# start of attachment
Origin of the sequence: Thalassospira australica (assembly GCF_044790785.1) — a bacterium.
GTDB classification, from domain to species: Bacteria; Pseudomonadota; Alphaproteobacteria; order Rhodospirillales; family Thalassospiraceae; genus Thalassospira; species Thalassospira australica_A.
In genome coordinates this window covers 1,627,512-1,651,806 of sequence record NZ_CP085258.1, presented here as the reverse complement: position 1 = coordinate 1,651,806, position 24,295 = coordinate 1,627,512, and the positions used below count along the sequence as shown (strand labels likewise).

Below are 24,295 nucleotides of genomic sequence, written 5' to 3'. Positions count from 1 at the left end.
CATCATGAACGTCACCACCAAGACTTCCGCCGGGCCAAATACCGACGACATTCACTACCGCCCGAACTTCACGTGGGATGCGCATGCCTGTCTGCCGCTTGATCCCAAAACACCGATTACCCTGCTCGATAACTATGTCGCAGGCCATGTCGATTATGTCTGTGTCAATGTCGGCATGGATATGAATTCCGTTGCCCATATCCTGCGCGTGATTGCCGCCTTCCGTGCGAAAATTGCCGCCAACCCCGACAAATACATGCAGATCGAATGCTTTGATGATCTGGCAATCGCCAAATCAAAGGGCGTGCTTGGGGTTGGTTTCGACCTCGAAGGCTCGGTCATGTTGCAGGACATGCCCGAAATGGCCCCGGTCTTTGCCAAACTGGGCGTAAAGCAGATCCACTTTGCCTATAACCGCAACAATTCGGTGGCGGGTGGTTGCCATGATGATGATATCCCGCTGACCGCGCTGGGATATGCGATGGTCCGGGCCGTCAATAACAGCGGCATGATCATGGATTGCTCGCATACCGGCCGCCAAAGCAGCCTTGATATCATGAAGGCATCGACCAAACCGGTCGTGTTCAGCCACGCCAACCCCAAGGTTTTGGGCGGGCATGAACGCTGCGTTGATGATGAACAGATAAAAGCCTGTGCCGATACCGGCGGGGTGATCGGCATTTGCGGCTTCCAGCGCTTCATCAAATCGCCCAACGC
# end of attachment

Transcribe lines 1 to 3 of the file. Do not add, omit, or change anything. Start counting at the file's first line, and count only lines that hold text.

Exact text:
Origin of the sequence: Thalassospira australica (assembly GCF_044790785.1) — a bacterium.
GTDB classification, from domain to species: Bacteria; Pseudomonadota; Alphaproteobacteria; order Rhodospirillales; family Thalassospiraceae; genus Thalassospira; species Thalassospira australica_A.
In genome coordinates this window covers 1,627,512-1,651,806 of sequence record NZ_CP085258.1, presented here as the reverse complement: position 1 = coordinate 1,651,806, position 24,295 = coordinate 1,627,512, and the positions used below count along the sequence as shown (strand labels likewise).